Why GDPR Isn’t Your Biggest Problem
In sales and marketing we often discuss the concept of a ‘compelling event’.
The theory goes that people aren’t just buying tools that sound cool, they’re buying technology when motivated by a significant shift…whether that shift is internal to the company, coming from market forces (such as competitors and government regulations), or even the result of customers themselves changing behavior. Identifying this ‘compelling event’ means that, as sales and marketing professionals, we can better tailor our solutions to solve the problems of the audiences we’re targeting.
It’s safe to say that a brand new regulation, like General Data Protection Regulation (GDPR), with penalties of €20 mil. or 4% of worldwide revenue (whichever is higher), qualifies as a compelling event. In this case, I’m going to buck the best practice and argue that this compelling event is merely a symptom of a larger pervasive problem wreaking havoc in the market today.
Read more about the nuts & bolts of GDPR on our Preparing for GDPR webpage where you can
browse the big changes, what it means for companies’ data practices and when it goes into effect.
The Compelling Insight (let’s go beyond an event)
What is a larger issue than a brand new government regulation with crippling penalties?
The lack of an actionable data strategy. If you had an actionable data strategy, addressing GDPR would be merely a configuration away from fading to the back of your mind. And it would barely be a blip on the radar of the value produced from that actionable strategy.
That’s the scary part (or at least it should be). Because data is used for everything…from compliance to revenue-generation.
Data touches every part of a business—from protecting consumer privacy for legal, delivering personalized experiences in sales and marketing, and generating product/engineering insights from user behavior, all the way to CX optimizations from all of the data above. But with the way that customer behavior constantly changes and new technologies emerge (as Morgan Stanley puts it, “software is eating the CMO suite”), its created a serious challenge for businesses trying to deliver the most timely, most relevant and most efficient experiences possible. In the age of mobile and the impending emergence of artificial intelligence and IoT, data strategy is an existential issue for businesses.
What if the same solution to customer data protection and legal risk could simultaneously empower your company’s marketing teams, business intelligence analysts, customer experience strategists and others to not only understand, but also act on a unified data set to deliver more effective customer engagement?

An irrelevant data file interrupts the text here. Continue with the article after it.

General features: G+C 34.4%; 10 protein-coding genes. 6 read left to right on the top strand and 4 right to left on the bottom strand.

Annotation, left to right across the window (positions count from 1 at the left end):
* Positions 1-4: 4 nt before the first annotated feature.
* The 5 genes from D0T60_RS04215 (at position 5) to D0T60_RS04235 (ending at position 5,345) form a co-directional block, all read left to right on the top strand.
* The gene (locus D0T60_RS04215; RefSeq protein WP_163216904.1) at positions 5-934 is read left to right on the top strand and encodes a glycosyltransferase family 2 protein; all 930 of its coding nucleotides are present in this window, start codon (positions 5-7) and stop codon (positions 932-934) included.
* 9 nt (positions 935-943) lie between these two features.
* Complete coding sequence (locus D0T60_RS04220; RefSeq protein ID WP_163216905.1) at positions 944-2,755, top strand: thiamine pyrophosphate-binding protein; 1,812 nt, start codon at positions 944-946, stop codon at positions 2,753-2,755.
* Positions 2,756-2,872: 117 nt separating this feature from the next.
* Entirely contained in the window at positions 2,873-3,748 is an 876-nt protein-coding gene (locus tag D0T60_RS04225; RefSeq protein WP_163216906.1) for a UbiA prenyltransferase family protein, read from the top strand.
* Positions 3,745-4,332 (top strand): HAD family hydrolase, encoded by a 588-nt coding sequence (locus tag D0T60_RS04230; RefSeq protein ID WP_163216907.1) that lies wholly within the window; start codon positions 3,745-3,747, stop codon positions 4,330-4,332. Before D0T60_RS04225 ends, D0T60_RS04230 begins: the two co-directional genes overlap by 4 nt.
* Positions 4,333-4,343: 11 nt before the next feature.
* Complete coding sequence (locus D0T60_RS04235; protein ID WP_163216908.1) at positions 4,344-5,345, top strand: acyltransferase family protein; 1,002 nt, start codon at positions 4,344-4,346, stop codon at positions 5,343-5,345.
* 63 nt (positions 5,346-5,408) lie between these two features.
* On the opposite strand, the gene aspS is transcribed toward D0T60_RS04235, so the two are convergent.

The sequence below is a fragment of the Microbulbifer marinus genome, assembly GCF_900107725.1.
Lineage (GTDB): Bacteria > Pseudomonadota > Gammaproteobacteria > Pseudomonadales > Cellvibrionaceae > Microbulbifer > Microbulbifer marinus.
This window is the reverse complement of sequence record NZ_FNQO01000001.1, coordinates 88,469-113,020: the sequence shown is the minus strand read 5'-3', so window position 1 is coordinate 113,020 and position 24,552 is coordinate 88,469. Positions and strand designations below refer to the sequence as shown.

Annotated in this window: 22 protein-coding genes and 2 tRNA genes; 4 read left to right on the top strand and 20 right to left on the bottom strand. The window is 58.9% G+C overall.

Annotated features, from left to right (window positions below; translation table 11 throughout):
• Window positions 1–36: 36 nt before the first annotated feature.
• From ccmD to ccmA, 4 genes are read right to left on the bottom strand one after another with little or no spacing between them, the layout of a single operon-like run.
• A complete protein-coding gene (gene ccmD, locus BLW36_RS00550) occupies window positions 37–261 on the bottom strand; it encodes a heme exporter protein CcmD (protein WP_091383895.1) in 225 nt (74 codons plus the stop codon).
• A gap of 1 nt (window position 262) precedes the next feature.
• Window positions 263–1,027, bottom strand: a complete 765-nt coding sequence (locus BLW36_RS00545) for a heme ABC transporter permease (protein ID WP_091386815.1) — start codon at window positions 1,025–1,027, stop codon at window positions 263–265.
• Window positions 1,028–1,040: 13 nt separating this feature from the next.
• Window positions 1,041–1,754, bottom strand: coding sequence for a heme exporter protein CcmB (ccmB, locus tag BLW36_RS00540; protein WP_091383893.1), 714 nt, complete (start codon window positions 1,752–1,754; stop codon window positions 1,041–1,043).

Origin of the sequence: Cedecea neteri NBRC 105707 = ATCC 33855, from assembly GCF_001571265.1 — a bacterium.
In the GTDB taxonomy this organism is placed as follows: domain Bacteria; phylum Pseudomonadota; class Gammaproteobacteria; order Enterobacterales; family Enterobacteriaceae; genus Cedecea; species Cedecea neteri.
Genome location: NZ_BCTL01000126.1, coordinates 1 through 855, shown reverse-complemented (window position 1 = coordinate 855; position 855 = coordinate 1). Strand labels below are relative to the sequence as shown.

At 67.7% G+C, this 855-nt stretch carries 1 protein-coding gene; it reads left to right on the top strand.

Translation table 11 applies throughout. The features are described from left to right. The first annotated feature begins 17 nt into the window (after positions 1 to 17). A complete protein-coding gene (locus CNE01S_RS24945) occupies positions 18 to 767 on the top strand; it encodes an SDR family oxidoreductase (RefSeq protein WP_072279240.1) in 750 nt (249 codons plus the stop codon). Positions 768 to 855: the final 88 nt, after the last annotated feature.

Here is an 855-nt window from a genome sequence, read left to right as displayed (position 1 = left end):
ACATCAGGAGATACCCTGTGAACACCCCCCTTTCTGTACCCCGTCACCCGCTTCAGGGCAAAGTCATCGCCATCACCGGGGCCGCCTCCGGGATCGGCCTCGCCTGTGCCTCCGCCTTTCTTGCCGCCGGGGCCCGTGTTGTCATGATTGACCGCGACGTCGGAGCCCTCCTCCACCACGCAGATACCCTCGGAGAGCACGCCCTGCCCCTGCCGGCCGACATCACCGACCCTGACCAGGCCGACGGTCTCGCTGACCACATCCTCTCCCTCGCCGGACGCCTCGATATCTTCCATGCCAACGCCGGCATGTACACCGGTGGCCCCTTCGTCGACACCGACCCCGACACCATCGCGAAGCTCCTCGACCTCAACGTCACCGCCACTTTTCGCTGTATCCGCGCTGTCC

Welcome to the age of the Customer Data Hub (CDH).
Read our “Why the Customer Data Hub?” white paper to see the core problems solved by the CDH,
the key tenets of a CDH approach and the functionality included.
Data Collection, Enrichment and Activation as a Competitive Differentiator
Now more than ever data is the differentiator that will cause companies to succeed or fail. Not only collecting and activating data in real-time, but enriching it across channels, devices and teams to generate a more complete picture of your prospects and customers, anonymous or known.
In a recent Gartner study, businesses reported losing $8.8 mil. annually on average due to poor data quality.
What does this all really mean though? It means that the days of solving problems for one channel, device or internal business team are rapidly coming to a close. You can’t just wire up your email data to drive personalized experiences on your website alone. You can’t just feed product usage data into your customer success silo to drive customer health insights. Well, more accurately… you can, and some businesses certainly will. They’ll continue making incremental changes addressing the symptoms instead of the true problem and deliver sub-optimal, fragmented customer experiences while losing in the market at-large.
These efforts are duplicative, wasteful and create silo’ed experiences for customers and employees. This data should be shared across channels, technologies (not just two of them) and teams. Without a universal approach to data, there is no source of truth about customers—only fragmented glimpses siloed to one internal team, shared between two channels and probably stuck on one device.
What you need to do is create an operational data strategy that can dynamically collect data at a hub across all data sources/teams, enrich it across those sources and then activate that enriched data for action in the market.
The Customer Data Hub Solution
GDPR simply represents a particular set of data that needs to be managed in a particular way. If you’re worried about GDPR, it likely means you have a limited ability to enact a data governance strategy, let alone proactively use that data for offensive marketing or customer experience initiatives. What GDPR should represent to marketers is the compelling event necessary to get your data house in order—not only for consumer data protection and to avoid fines, but also for what it will mean to your ability to execute on timely, relevant and flexible customer experiences that drive revenue.
Check out our actionable 5-step data governance checklist to get started with your strategy.
Taking a universal approach to customer data – across touchpoints, technologies, and teams – allows organizations to address strategic data issues and even avoid them altogether.